China’s Mosaic

To the Editors:

Nicholas Kristof is right to say that living standards have risen in China since economic reforms began in the late 1970s [“A Little Leap Forward,” NYR, June 24, reviewing China’s Democratic Future]. However, the official figures and anecdotal evidence he cites for proof of “stupendous” economic development are widely discredited by economists both in China and abroad. At least one in ten still lives in poverty, according to Wu Zhongmin of the Central Party School in Beijing. Moreover, average income flows do not translate directly into overall quality-of-life improvements because of environmental degradation, a collapse of public services, and Latin American–sized inequalities, the subject of numerous World Bank research papers on China. This is part of the reason why conventional Western perceptions of China as a success and India as a failure, which Kristof goes on to endorse, are also being challenged both inside and outside China. Even if we entirely ignore the issue of civil and political liberties (a huge “if” that no serious scholar of human affairs would consider reasonable), India has performed as well as if not better than China in the last quarter-century in enhancing material welfare. India’s Human Development Index (a broad measure of material welfare calculated by the United Nations Development Programme) remains behind China because its starting point was lower and its economic reforms began a decade later. The 850 to 2,000 killed in the 2002 Gujarat communal riots in India compare to the 5,000 to 10,000 executed annually by China on charges as slight as selling black market crude oil, and the 700 believers in Falun Gong tortured to death by police since 1999. Finally, China’s unresolved constitutional crisis, the subject of my book, has no parallel in India.

Bruce Gilley
Princeton, New Jersey

Nicholas Kristof replies:

Come on! China has tremendous inequities and is capable of mind-boggling repression, but to deny that its economic development has been “stupendous” strikes me as a reluctance to shi shi qiu shi, or seek truth from facts. The World Bank’s World Development Indicators 2004, for exam-ple, reports that China’s average annual growth rate in the 1980s was 10.3 percent and from 1990 to 2002 was 9.7 percent—the highest in the world for that period. Forthe world’s most populous country to have the world’s fastest growth strikes me as pretty stupendous (by comparison, India registered growth of 5.7 percent in the first period and 5.8 percent in the latter period).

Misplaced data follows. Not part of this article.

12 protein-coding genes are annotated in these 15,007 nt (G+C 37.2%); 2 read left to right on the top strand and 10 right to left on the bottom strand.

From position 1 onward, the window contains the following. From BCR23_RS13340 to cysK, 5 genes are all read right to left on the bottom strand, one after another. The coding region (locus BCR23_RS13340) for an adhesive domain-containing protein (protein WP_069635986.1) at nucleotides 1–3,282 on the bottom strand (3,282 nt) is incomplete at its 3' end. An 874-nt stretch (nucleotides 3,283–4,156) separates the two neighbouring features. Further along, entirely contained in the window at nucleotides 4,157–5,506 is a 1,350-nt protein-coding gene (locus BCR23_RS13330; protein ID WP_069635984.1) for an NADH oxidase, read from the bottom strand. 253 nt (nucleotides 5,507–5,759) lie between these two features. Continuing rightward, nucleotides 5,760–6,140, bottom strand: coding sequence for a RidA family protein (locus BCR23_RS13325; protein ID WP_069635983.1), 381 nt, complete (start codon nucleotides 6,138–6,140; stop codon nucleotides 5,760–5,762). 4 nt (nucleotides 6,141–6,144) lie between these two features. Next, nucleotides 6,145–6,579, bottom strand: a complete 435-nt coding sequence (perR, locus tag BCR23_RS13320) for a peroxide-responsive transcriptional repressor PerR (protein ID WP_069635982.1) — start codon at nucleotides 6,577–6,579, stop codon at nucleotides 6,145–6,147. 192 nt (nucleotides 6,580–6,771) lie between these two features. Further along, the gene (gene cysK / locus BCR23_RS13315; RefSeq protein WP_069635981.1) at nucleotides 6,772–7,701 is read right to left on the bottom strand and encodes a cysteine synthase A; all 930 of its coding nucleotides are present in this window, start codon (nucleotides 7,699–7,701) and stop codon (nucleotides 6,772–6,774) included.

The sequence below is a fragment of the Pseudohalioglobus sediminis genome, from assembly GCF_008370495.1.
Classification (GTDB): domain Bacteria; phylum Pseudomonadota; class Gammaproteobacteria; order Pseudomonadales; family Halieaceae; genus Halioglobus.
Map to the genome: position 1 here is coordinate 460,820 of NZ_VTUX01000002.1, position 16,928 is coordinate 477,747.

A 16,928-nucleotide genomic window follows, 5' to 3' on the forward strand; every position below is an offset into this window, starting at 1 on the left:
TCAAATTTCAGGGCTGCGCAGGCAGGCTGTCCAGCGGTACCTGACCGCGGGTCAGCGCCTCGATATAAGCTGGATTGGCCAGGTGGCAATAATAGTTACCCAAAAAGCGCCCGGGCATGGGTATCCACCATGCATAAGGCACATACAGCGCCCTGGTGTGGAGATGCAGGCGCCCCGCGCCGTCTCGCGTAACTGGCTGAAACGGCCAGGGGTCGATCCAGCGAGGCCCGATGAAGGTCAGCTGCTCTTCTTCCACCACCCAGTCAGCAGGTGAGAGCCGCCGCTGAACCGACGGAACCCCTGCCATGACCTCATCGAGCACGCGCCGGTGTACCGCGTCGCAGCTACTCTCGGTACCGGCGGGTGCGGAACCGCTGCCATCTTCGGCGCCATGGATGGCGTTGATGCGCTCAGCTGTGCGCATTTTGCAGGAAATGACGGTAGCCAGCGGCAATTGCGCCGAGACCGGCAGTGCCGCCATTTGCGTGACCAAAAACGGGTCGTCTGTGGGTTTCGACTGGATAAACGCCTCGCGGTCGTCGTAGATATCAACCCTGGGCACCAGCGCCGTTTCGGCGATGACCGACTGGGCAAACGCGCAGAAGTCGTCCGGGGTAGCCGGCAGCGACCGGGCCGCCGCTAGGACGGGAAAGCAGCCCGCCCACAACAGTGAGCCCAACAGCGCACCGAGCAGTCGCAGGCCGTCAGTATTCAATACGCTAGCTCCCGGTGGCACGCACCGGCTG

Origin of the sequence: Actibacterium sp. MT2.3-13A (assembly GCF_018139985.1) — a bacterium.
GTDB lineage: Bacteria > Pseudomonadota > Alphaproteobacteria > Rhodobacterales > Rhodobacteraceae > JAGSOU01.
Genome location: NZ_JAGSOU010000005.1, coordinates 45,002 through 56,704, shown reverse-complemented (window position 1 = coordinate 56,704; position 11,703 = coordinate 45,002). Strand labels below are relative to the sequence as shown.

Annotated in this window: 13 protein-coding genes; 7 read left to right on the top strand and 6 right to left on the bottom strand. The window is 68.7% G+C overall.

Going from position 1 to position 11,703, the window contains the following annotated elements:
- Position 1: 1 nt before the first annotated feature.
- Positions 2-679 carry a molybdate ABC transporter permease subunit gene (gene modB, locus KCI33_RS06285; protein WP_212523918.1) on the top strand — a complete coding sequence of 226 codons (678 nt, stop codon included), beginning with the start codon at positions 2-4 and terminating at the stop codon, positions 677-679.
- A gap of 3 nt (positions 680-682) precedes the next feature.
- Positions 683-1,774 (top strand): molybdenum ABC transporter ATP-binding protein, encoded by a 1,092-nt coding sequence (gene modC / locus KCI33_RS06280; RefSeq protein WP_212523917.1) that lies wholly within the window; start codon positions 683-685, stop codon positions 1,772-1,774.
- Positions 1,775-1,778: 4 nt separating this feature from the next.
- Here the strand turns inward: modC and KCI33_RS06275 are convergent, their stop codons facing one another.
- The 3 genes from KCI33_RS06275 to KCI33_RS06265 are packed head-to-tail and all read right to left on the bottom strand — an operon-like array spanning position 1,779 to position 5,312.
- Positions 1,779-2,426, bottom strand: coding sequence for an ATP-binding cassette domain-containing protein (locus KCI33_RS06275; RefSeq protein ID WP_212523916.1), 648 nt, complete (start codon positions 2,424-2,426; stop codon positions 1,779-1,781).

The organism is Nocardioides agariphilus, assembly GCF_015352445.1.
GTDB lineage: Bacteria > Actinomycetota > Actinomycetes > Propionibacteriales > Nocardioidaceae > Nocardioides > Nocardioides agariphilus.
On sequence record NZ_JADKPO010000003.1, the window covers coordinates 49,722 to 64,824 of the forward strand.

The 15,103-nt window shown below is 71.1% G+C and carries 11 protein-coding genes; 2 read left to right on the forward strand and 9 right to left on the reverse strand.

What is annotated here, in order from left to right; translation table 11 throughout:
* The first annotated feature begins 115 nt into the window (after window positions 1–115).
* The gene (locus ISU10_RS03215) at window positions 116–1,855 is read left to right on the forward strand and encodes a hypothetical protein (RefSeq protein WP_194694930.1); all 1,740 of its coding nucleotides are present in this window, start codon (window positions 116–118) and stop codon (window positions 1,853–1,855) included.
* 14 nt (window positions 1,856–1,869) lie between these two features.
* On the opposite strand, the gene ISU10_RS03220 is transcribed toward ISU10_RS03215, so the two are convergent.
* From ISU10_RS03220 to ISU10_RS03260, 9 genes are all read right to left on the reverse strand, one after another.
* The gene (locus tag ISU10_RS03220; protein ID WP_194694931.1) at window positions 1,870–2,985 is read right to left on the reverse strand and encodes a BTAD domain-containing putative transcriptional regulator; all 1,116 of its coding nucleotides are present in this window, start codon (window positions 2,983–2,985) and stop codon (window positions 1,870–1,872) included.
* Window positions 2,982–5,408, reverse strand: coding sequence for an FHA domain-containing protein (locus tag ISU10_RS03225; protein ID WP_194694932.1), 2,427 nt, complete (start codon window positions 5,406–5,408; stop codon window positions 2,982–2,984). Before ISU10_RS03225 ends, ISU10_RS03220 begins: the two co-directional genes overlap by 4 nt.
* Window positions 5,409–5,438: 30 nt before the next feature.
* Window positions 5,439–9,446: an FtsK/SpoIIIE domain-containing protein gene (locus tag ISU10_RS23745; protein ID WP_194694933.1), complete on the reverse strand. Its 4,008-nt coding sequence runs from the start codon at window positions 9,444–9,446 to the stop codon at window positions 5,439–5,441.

Sure, there are problems with the data. But traveling to the poorest parts of China—Qinghai, Gansu, Ningxia, Guizhou, and so on—only confirms the transformation that has taken place. To take one example, there’s a family I’ve visited periodically over the last fifteen years in the Dabie Mountains of central China. The village used to be accessible only by footpath, there was no electricity, girls got little if any education, and families ate meat perhaps once a year, on Chinese New Year. On my last visit, the village had a road, electricity, and—because of remittances from peasants who have gone to Guangdong to work—plenty of new homes. Girls now go to elementary school at least, occasionally to high school.

Granted, China still has lots of poor people. But the prevalence of child malnutrition dropped from 17 percent in 1990 to 10 percent in 2002, and every other measure of welfare—maternal mortality, child mortality, and so on—shows similar sharp improvements. The executions and torture in China are real and are part of the mosaic. So are the improvements in child mortality since 1990, which mean that 211,000 fewer children now die each year. If you’re a parent in a poor part of China who can now count on your children surviving, that’s pretty stupendous.